Variations on Emotions
Through a so-called theme and four variations that follow, this little piece hopes to depict how four emotional states – happiness, anger, sorrow and joy – can be captured and displayed. The combination of the above states comes from a Chinese phrase, which simply means the different emotions that we have in our lives.
In the theme, two simple lines stem out from the violin and cello part. They are not that dissonant, but when the other two parts come it, the music starts to go tweaky and bumpy in terms of its smoothness. Some tremolos at the end reveal tensions, showing palpitations before the music closes and proceeds into the 1st variation.
The 1st one is simple and direct, symbolizing happiness, perhaps some Classical style there. It is straight forward, casually sprinkled with interesting scales and vertical harmonies. The G# interjections from second violin open up the anger part in the 2nd variation. Highly dissonant, the second violin (finally) gets its chance to do its “melodic” part but never too pleasant – irritating enough. Those angry tremolos come at the end and the music fades into the sorrow part, led by viola.
The melancholic 3rd variation is directly delivered from the viola, with sentimental phrases, accompanied with harmonies in 7th and 9th spaced distantly. It looks to the distance and sighs. Weighty grievances are sensed at the end of the variation, only with the cello picking up at the 4th variation that joy returns. Cello leads the 4th variation, not explicitly happy but with some subtlety that eventually turns into a pleasant smile.
The pizzicatos come out, eventually tutti from all part. Well, negative emotions always linger and ponder on us not far away as the final phrase remind us. But let us hope for the best and that is the end of some brief glimpses on our emotions. — Roger Fong
Puck’s Game is inspired by the actions of Shakespeare’s mischievous sprite, Puck, the fairly-like jester from A Midsummer Night’s Dream. The music reflects Puck’s playful and restless nature through leaping gestures, frolicking motives and restless rhythmical figures. While there is a moment in the work when Puck exudes a more tender side, his truly impish nature quickly returns at the conclusion of the piece. — Daniel Burwasser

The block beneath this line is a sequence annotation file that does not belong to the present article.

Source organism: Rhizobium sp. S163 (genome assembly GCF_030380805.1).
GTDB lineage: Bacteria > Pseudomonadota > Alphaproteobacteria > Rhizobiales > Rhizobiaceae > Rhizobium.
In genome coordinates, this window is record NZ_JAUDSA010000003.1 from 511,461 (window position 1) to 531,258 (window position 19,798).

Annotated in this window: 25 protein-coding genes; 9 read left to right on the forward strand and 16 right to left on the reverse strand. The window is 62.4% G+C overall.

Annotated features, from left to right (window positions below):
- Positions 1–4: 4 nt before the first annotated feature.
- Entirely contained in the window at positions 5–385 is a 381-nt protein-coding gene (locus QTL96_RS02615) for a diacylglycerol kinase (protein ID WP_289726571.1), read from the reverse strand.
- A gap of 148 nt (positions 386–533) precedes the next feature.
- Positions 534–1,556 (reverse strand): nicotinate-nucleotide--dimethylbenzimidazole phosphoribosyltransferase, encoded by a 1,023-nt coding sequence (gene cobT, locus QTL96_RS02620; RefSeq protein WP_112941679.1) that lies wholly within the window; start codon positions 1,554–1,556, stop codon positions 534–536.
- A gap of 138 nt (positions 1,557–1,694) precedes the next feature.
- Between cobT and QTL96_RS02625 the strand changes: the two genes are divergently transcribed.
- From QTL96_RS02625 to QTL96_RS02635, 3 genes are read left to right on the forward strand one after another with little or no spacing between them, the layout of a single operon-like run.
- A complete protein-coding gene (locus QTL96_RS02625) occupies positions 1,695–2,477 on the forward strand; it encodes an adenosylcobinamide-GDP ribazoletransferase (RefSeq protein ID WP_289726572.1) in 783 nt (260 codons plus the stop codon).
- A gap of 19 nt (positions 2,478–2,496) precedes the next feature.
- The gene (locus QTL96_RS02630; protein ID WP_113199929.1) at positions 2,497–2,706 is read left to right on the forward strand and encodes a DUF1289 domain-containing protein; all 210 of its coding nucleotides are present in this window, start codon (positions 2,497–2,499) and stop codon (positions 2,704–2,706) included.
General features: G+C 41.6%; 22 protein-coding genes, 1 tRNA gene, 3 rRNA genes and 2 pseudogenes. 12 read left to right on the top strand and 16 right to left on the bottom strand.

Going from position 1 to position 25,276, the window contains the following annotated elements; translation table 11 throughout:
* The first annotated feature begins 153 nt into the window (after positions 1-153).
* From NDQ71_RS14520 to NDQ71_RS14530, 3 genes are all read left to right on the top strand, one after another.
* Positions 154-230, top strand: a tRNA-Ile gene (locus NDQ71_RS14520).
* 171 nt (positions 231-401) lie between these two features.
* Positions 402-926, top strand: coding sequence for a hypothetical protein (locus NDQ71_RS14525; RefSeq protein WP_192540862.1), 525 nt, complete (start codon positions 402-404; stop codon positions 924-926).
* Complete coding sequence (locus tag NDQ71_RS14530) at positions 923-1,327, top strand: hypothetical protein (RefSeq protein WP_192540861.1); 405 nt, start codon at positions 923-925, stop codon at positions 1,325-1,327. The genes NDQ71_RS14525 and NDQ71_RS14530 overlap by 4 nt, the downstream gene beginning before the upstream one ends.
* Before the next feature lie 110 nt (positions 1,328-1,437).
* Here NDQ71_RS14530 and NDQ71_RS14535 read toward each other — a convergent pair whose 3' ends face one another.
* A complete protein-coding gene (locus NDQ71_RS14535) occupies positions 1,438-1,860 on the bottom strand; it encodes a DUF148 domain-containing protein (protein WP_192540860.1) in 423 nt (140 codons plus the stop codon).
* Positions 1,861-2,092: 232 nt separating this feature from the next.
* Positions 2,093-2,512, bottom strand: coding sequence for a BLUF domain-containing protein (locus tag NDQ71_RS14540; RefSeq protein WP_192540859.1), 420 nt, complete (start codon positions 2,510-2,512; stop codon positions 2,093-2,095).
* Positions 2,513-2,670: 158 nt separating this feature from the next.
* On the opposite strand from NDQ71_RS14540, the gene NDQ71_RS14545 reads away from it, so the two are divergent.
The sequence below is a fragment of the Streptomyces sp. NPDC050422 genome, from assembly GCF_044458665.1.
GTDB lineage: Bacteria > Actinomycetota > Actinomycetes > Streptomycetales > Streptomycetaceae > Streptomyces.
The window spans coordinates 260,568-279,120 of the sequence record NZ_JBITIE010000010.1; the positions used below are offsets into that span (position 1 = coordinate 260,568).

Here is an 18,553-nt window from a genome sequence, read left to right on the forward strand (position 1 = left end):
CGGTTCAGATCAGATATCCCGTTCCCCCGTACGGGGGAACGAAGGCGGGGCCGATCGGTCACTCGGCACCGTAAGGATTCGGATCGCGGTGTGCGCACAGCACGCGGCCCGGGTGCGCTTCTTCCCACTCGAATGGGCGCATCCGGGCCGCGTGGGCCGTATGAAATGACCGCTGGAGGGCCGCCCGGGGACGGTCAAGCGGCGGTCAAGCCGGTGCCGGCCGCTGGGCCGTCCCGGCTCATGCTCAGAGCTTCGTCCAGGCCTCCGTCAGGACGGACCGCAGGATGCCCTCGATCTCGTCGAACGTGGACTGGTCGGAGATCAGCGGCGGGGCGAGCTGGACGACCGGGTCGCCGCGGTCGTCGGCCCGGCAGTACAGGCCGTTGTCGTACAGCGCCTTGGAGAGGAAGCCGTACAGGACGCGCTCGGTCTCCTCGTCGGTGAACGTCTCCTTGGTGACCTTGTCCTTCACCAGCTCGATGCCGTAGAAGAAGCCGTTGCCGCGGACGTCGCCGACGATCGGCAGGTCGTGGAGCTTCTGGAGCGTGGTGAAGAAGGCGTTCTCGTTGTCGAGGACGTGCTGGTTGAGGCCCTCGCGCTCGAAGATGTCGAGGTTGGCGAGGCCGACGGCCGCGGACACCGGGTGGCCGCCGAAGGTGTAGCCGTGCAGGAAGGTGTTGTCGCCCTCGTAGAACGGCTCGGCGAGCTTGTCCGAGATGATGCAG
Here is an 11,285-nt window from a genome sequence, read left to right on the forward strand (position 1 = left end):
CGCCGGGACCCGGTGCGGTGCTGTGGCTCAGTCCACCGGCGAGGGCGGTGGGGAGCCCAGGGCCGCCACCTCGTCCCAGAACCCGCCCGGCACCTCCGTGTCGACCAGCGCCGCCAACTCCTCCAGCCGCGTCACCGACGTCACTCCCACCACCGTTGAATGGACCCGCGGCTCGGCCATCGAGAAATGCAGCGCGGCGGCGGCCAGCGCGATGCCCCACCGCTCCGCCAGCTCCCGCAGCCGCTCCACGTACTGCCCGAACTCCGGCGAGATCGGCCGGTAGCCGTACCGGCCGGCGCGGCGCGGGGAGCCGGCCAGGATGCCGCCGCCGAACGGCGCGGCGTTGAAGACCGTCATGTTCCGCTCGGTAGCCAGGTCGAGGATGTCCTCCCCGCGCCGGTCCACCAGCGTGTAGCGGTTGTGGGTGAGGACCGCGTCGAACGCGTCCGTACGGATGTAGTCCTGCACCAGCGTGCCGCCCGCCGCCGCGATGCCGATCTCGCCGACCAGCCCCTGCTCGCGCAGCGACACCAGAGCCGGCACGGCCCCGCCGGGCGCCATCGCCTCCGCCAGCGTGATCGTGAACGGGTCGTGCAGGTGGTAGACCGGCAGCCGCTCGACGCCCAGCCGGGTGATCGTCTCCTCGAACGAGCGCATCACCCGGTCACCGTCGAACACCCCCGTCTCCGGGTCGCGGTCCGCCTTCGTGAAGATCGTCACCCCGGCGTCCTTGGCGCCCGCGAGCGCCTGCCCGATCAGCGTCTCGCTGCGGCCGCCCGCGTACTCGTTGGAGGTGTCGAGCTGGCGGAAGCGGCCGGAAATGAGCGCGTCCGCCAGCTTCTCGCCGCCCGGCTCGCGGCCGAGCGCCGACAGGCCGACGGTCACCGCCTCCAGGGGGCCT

String Quartet - Mvt.1
The string quartet featured on Playing on the Edge 2 was completed in 2018, and is characterised by a first movement where melody and structure are shared equally by all the players; a second movement of stark contrast where the 1st violin solos over an ostinato figure shared by various combinations of the other instruments, and a third movement which talks constantly between the players.
Gregory J. Harris
STRING QUARTET NO.1 - Landscapes
For this piece, I wanted each movement to evoke an environment or setting into which the listener would be carried through several scenes, each characterized by a certain nerve or emotion, accompanied with a strong tactile quality to the imagery.
My intention was to take the listener on a journey where the physical and psychological terrain are wedded.
The string quartet model provided a perfect vehicle for the ideas expressed in this piece. The medium is ideal for its flexibility, as it can span across a wide spectrum of expressiveness. It can evoke an orchestral sense of power and timbral variation, while offering a rhythmical precision and subtlety (which is much harder to accomplish with an orchestra), as well as the most intimate and delicate qualities of a solo performer. A perfect balance of large and small.
Compositionally, it is constructed by exploiting the motifs introduced in the first couple of minutes. These melodic and rhythmic patterns expand, contract, invert and morph through many events of varying stylistic contexts (or backdrops), and are distributed throughout the 3 movements. — Gregory Harris